If you are seeking additional compensation for injuries and you or your attorney suspect bad faith on the part of the liable party’s insurance company, you have no recourse because you don’t have a contract with the defendant’s carrier.
In addition, not all insurance company denials constitute bad faith under Florida law. Your attorney, however, may be able to use the prospect of a bad faith judgment to convince an insurance company to “play fairly.” Insurance carriers know the law, and the simple mention of a bad faith claim sometimes motivates them to settle or pay if you have a strong case with reasonable demands. This creates a complex, and sometimes awkward situation, where the original plaintiff and defendant have common interests. These cases require the finesse and expertise of an attorney that understands your rights to seek additional compensation and understands bad faith claims.
Additional Compensation and Workers’ Compensation Insurance
Workplace injury claims work much the same as any other claim, but some differences do exist, so they deserve special treatment. If you are injured on-the-job, your first course of action is usually to file a workers’ compensation claim with your employer’s insurance carrier. Florida employers are required to carry workers’ compensation insurance. If yours does not, immediately contact an attorney for advice on your next steps.
Unlike other insurance policies, worker’s compensation benefits rarely cover all of your losses. In fact, benefits only cover two-thirds of a worker’s average weekly salary and medical expenses related to their injury. Worker’s compensation insurance doesn’t have traditional policy limits like other insurance; maximum weekly or lifetime benefits serve as that limit.
Even when receiving these benefits, employees might face financial hardship because they aren’t fully compensated for lost wages. Additionally, workers’ compensation insurance does not cover non-economic damages like pain and suffering, loss of consortium with a spouse, or any other damage that might apply to a particular case. Yet, in the vast majority of instances, you cannot sue your employer.
To obtain additional compensation to make up for lost wages not covered by workers’ comp and seek non-economic damages, you may have to file a lawsuit against a third party. Some examples of third-party lawsuit scenarios that might result in additional compensation beyond workers’ compensation benefits include:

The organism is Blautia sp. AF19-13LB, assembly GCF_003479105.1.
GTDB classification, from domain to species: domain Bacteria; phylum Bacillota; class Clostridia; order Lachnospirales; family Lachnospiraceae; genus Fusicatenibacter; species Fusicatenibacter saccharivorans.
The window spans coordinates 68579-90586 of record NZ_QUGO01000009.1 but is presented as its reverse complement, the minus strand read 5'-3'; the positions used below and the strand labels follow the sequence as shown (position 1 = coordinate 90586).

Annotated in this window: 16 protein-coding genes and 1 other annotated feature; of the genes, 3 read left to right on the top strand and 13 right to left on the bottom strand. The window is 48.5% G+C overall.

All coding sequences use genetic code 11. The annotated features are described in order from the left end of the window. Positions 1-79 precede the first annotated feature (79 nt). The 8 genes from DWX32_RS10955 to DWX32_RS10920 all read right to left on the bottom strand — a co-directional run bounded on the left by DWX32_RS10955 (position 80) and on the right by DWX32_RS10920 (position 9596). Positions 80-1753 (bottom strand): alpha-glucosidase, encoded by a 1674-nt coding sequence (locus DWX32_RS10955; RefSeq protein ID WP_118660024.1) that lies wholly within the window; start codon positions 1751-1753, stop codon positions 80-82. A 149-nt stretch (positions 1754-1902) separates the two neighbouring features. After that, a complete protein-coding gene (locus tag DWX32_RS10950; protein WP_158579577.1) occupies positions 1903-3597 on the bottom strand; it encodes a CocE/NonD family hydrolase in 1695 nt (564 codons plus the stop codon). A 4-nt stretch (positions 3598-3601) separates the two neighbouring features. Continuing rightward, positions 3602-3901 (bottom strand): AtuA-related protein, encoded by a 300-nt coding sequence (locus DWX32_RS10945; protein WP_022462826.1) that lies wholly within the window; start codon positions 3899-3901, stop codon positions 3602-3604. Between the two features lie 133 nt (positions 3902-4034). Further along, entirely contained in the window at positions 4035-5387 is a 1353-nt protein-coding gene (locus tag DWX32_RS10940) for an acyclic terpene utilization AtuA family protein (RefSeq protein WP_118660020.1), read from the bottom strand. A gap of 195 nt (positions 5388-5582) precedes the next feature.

- Your job requires you to work at a property or job site owned by a party other than your employer.
- You were injured in a traffic accident caused by another driver while you were on-the-job in a company vehicle.
- You were exposed to toxic substances in the workplace, leaving the manufacturer to share liability with others for illness or injury.
- A piece of defective machinery at work causes injury, once again leaving the manufacturer potentially liable for damages.
If you sustain a serious injury at your workplace, consult with an attorney who can guide you through the workers’ comp claims process, handle any denials or a reduction of benefits, and advise you on if or when you should pursue a third-party lawsuit for additional compensation.
Let an Experienced Lawyer Help You Obtain Full and Fair Compensation
The skilled legal team at Dolman Law Group in St. Petersburg has years of experience representing victims in personal injury cases, resulting in the recovery of millions of dollars in damages for our clients. We are here to protect our clients’ rights to full and fair compensation for their injuries and to advocate for them during the claims process and settlement negotiations. When settlement is not an option, we are prepared to aggressively litigate our clients’ cases in the courtroom.
Regardless of the path a case takes, we will always diligently pursue the best possible outcome. Email the Dolman Law Group in St. Petersburg at (727) 222-6922 for a free consultation to learn your rights to seek additional compensation when insurance policy limits have been exhausted.
Dolman Law Group
1663 1st Ave S.
St. Petersburg, FL, 33712